independent: As many as 50,000 Californians have been told to evacuate their homes as wildfires spread across the state – with the latest blaze towering over Santa Clarita and the canyons north of Los Angeles.
Spurred on by the dry 55mph gusts of the Santa Ana winds the flames have pushed through to LA-area neighbourhoods, razing six homes and threatening to prompt further outages across the region over the weekend.
The Los Angeles County fire department said the blaze, dubbed the Tick fire, broke out and spread across 4,000 acres of the Santa Clarita region in the space of a few hours.
Alejandro Corrales was among those forced to watch her home burn from afar – taking with it her mother’s ashes, other belongings and possibly a pen full of pet sheep.
“You start thinking about all the things you can’t get back,” she told KCBS-TV. “Everything in the house is gone.
“The panels on one of the pens where we have some rescued sheep was too hot for my daughter to open and so she couldn’t let them out … so I’m probably sure that we lost them, too.”
Footage from the Santa Clarita region showed flames towering over houses from the surrounding hills as people rushed to evacuate at the last possible moment.
The Tick fire is one of four in the Los Angeles area and among several reaching across the US state – with similar infernos in the north including the 16,000 acre Kincade fire in Sonoma County, where 49 buildings were burned.
A series of blazes tore through the same area two years ago, killing 44 people. So far no injuries related to the latest wildfires have been reported.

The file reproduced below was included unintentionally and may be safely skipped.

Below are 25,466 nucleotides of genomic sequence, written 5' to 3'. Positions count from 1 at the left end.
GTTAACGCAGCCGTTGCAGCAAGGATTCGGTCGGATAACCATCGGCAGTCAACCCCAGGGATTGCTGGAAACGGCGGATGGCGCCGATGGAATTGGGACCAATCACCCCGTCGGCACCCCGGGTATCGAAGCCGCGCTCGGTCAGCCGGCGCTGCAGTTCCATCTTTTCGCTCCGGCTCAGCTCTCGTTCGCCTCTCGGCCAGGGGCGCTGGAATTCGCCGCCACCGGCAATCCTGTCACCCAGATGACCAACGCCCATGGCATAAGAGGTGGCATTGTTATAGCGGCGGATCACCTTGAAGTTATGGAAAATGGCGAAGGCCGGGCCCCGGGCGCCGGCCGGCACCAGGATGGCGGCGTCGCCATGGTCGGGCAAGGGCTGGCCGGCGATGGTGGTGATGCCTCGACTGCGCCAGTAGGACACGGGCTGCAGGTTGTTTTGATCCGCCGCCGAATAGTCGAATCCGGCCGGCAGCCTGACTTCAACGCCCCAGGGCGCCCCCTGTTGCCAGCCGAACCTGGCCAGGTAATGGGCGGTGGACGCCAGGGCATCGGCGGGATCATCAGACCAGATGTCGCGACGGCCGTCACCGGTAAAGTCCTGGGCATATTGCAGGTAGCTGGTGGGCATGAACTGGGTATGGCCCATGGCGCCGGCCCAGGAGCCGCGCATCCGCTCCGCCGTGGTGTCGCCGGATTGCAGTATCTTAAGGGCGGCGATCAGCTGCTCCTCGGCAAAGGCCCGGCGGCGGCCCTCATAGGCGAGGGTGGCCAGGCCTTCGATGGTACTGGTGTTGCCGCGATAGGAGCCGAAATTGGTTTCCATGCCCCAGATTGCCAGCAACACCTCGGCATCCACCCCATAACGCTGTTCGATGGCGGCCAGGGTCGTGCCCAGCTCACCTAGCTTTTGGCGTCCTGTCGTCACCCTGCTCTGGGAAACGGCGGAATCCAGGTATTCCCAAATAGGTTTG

In a separate spate of fires earlier this month at least one person was confirmed to have died following in the San Fernando valley.
The fires are also accompanied by intentional power cuts, causing further disruption to residents. The shutdowns are designed to prevent fierce winds from hurling branches into power lines or toppling them, sparking further wildfires.
Supplier Southern California Edison, which cut power to more than 31,000 customers on Thursday, said it was considering additional outages likely to affect about 386,000 customers.
Damaged power lines may have led to an outbreak of fire in Geyserville, with the state’s largest power firm PG&E saying it was investigating after a 230,000-volt transmission line malfunctioned minutes before the blaze began.
PG&E chief executive Bill Johnson said it was too soon to know if the faulty equipment started the fire, while authorities are yet to confirm the cause of any of the outbreaks across the state.
Source: Published by independent